When Exeter Chiefs staged their first two games of the new era in February and March, we caught glimpses of the player-movements that will dominate the next few months till the new Tyrrells season finally begins.
Alongside less familiar names to play Newcastle Falcons and the British Army were: Garnet Mackinder and Hannah Duffy (both ex-Saracens); Ebony Jefferies, Charlie Budge and Cat McNaney (all Bristol and England U20s)and Sian Hobday (Richmond). Their captain was Jo McBain who played for England U19s in 2007. Both Kayleigh Armstrong (from Exmouth via Bristol) and Hannah Gascoigne (Exeter University and Bristol) have strong Devon connections.
From farther afield come Linde van der Velden (Castricum NL via Stade Toulousain and the Toresator sisters Paulina & Matilda from Sweden. Ambitious European players are still striving to find acceptance at elite level in England.
Two items underline the problems facing the newcomers to the Tyrrells. Susie Appleby admitted that she selected half-a-dozen 17-year-olds for the Newcastle trip (Chiefs won 27-10). Their loss 7-17 to the Army was a set-back. By way of comparison, the soldiers normally lose their annual match with the England U20s by a wide margin. (How would the youngsters fare playing a full-strength Tyrrells side?). So we can expect the transfer market to continue at full blast.
Sale’s preparations look to be some distance behind Exeter’s. Subject to the usual health provisions, they plan to hold trial sessions in early June, then select a squad (of 40) in July. That programme would surely make them the least well prepared club to take part in the Tyrrells. But they have one trump card up their sleeve.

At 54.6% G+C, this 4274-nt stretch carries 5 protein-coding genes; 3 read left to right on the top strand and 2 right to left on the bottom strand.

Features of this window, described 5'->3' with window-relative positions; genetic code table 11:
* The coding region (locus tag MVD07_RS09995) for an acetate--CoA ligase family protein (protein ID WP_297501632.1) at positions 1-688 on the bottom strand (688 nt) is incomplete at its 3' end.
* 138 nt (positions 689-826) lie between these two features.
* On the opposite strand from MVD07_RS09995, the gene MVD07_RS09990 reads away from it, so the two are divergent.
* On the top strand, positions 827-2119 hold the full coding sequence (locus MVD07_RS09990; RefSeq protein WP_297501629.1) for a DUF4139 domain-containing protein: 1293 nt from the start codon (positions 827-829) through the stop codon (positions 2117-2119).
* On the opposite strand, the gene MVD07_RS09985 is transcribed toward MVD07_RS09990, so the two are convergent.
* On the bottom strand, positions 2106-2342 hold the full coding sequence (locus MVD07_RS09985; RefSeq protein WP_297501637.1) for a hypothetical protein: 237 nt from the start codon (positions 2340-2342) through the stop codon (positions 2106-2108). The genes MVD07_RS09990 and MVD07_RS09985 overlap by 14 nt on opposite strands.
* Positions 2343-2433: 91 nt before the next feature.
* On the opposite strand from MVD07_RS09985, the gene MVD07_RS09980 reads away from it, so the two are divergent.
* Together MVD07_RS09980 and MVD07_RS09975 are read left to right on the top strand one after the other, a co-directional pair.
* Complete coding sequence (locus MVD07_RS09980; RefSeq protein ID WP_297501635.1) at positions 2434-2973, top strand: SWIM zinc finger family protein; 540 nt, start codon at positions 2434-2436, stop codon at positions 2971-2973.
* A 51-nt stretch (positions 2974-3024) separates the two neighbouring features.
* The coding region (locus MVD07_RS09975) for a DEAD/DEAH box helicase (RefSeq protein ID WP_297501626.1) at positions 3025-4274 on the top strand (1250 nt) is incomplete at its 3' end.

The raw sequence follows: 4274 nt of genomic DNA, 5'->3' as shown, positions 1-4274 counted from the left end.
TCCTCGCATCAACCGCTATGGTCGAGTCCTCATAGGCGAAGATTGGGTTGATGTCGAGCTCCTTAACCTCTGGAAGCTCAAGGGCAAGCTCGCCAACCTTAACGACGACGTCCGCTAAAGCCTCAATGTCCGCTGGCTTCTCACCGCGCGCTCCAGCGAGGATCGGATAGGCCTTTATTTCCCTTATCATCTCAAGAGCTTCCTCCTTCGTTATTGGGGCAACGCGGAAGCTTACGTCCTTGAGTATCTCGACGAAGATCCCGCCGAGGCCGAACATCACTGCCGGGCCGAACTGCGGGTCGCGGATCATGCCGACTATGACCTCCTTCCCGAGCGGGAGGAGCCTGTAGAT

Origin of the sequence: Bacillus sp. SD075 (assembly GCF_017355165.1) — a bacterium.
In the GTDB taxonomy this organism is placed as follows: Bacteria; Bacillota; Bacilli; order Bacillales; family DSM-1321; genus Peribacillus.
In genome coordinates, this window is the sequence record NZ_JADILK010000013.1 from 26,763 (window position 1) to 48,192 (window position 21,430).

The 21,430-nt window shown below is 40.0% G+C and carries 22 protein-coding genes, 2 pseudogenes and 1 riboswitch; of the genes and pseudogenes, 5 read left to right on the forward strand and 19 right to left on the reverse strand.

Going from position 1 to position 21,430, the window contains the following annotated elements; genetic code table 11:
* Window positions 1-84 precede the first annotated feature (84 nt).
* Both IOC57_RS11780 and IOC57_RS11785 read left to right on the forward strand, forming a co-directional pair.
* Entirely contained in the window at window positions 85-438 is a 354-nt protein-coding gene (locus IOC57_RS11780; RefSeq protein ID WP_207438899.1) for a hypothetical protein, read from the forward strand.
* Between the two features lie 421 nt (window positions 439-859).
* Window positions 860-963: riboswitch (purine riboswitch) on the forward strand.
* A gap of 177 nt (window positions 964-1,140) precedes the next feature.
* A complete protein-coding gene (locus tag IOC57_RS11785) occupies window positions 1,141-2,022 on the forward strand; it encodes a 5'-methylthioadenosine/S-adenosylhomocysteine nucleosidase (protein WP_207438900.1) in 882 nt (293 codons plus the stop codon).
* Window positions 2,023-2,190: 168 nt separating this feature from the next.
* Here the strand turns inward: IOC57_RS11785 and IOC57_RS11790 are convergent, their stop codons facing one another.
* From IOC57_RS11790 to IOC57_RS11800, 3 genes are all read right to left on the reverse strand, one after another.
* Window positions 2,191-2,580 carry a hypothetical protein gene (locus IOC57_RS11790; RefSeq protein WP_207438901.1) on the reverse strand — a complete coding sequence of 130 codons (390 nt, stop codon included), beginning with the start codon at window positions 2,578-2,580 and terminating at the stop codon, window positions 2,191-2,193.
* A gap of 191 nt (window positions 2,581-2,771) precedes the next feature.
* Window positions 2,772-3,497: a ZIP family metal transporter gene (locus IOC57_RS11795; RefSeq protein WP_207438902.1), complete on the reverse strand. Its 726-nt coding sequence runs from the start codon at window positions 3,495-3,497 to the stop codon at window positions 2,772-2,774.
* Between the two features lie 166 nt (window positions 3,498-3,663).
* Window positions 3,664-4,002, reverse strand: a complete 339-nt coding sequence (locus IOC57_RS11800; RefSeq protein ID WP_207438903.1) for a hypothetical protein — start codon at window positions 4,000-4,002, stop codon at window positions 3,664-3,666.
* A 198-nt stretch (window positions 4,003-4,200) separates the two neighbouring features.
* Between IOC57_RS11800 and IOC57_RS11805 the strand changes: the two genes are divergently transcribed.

Katy Daley-Mclean moves
The first major transfer headline is Katy Daley-Mclean’s appointment as player-coach at Sale Sharks. This is highly significant in a number of respects: she can bring her vast experience to bear on a newly minted team in great need of it; she can further her career beyond her playing days, and she will move halfway home, albeit to the other side of the Pennines. She sees it as a great chance to raise the profile of rugby in the north of England. No wonder Sale’s Head of Women’s Rugby Darren Lamon was so delighted. On the debit side it weakens Loughborough Lightning’s prospects more than they would care to think about.
They and the other student body, Gloucester-Hartpury, have produced fine young players, but the lack of enough highly experienced operators in their ranks has hindered their rise to the very top.
With the backing of Premiership clubs the two newcomers, Exeter and Sale, should have the financial security to attract more leading players to their strength.
Rugby in England is distinctly short of ready cash, from the RFU downwards. Exeter’ boss Tony Rowe has confirmed that the money the women’s section was promised is still there. But there is hardly another Premiership club in the land showing a profit, even before Covid-19 robbed the game of so much income.
This trend will widen the gap between the haves and the have-nots even further than over the first three years of the Tyrrells. While the RFU trumpeted the vast sums of money it was pouring into the enterprise, the bank balances of the ten clubs remained damagingly uneven.
There is no sign of this inequality disappearing over the next three years.